Increased minimum wage risks job losses to automation, IFS suggests
Institute for Fiscal Studies analysis suggests more jobs could be automated with minimum wage rises
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Increases in the national minimum wage could lead to jobs being lost to automation, an influential thinktank has warned.
A new report from the Institute for Fiscal Studies (IFS) points out that by 2020 some 12 per cent of all workers over 25 would be on the minimum wage, up from just four per cent in 2015.
Under the current trajectory the minimum hourly rate will reach £8.50 an hour by 2020, still well below the £10 an hour promised by Labour in their most recent general election manifesto.
While previous increases mainly covered workers in hospitality jobs which are not easily replaced by machines, the upcoming rises risk a swathe of roles which are vulnerable to automation, including shop cashiers and receptionists.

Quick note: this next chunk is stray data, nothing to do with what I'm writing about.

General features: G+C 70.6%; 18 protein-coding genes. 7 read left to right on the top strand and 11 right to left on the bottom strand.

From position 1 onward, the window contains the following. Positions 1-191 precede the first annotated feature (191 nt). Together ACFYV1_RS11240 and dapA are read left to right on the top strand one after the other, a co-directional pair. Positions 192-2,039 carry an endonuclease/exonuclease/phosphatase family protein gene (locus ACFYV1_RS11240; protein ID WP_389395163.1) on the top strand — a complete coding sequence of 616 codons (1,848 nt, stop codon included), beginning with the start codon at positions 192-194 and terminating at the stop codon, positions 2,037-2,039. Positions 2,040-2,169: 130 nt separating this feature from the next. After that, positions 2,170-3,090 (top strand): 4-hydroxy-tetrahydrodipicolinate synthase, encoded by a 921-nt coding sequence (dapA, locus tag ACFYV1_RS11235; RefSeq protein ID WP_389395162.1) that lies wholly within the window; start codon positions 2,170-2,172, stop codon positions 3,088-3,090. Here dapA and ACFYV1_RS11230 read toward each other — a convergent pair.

IFS economist Agnes Norris Keiller, one of the authors of the report, said there was a degree of uncertainty over when the wage rate would start to damage employment.
"Beyond some point, a higher minimum must start affecting employment, and we do not know where that point is," she said.
"The fact that the higher minimum will increasingly affect jobs that appear to be more automatable is an additional reason why extremely careful monitoring is required.
"Meanwhile even higher rates, as proposed for example by the Labour party, would bring even more employees in more automatable jobs into the minimum wage net.”
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